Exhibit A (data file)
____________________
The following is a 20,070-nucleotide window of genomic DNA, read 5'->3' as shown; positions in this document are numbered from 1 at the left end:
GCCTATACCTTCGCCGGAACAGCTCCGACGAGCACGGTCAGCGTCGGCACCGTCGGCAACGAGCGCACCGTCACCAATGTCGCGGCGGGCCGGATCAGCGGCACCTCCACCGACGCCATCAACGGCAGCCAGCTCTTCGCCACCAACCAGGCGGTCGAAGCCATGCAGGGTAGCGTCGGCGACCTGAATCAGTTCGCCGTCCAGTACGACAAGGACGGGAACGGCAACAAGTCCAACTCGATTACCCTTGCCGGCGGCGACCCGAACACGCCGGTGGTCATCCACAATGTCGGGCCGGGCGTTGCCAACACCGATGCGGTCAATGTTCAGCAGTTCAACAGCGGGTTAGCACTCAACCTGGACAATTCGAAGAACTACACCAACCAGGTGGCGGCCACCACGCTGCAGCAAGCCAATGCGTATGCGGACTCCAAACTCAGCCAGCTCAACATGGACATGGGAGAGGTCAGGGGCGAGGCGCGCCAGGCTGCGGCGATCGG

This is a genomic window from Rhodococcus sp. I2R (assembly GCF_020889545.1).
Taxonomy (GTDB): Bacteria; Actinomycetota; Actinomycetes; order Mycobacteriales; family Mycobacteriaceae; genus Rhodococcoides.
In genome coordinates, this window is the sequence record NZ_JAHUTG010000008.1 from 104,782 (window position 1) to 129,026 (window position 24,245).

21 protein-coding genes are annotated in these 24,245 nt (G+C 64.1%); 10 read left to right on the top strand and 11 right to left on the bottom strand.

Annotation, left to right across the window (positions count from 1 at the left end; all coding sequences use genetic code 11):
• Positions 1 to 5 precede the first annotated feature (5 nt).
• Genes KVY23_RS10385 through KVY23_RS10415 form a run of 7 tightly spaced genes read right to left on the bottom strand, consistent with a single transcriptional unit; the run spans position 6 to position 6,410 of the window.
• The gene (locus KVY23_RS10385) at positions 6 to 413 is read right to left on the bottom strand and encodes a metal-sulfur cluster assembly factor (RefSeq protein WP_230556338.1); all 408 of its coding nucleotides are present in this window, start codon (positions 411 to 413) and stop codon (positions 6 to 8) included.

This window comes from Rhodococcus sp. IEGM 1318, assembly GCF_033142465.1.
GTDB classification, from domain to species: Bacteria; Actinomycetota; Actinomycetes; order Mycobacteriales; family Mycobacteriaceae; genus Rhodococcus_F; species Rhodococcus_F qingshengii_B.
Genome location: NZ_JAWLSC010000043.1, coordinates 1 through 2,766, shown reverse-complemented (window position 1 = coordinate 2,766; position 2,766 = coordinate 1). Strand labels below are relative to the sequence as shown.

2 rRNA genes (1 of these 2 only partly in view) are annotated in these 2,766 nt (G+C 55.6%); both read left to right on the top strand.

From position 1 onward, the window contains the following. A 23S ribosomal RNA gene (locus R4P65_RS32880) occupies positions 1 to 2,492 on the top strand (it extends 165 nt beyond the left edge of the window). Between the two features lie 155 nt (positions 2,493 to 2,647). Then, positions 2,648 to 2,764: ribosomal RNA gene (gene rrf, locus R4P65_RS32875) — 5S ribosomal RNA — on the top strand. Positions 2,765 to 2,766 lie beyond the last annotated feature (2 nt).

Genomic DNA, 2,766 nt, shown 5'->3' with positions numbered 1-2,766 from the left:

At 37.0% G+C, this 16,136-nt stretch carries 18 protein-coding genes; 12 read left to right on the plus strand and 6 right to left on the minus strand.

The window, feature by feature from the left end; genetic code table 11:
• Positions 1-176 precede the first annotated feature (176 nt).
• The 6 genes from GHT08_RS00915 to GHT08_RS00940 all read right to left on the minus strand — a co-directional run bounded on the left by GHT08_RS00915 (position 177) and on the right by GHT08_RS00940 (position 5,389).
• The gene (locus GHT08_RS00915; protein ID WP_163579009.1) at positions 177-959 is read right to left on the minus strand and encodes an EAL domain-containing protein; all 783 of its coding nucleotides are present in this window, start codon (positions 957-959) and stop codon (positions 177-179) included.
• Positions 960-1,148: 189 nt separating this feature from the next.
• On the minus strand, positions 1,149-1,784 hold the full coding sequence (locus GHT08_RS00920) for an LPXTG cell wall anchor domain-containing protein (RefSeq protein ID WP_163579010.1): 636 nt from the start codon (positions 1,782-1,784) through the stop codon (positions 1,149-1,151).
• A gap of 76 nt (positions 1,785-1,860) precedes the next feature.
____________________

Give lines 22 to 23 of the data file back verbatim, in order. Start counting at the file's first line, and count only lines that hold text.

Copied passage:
• Positions 960-1,148: 189 nt separating this feature from the next.
• On the minus strand, positions 1,149-1,784 hold the full coding sequence (locus GHT08_RS00920) for an LPXTG cell wall anchor domain-containing protein (RefSeq protein ID WP_163579010.1): 636 nt from the start codon (positions 1,782-1,784) through the stop codon (positions 1,149-1,151).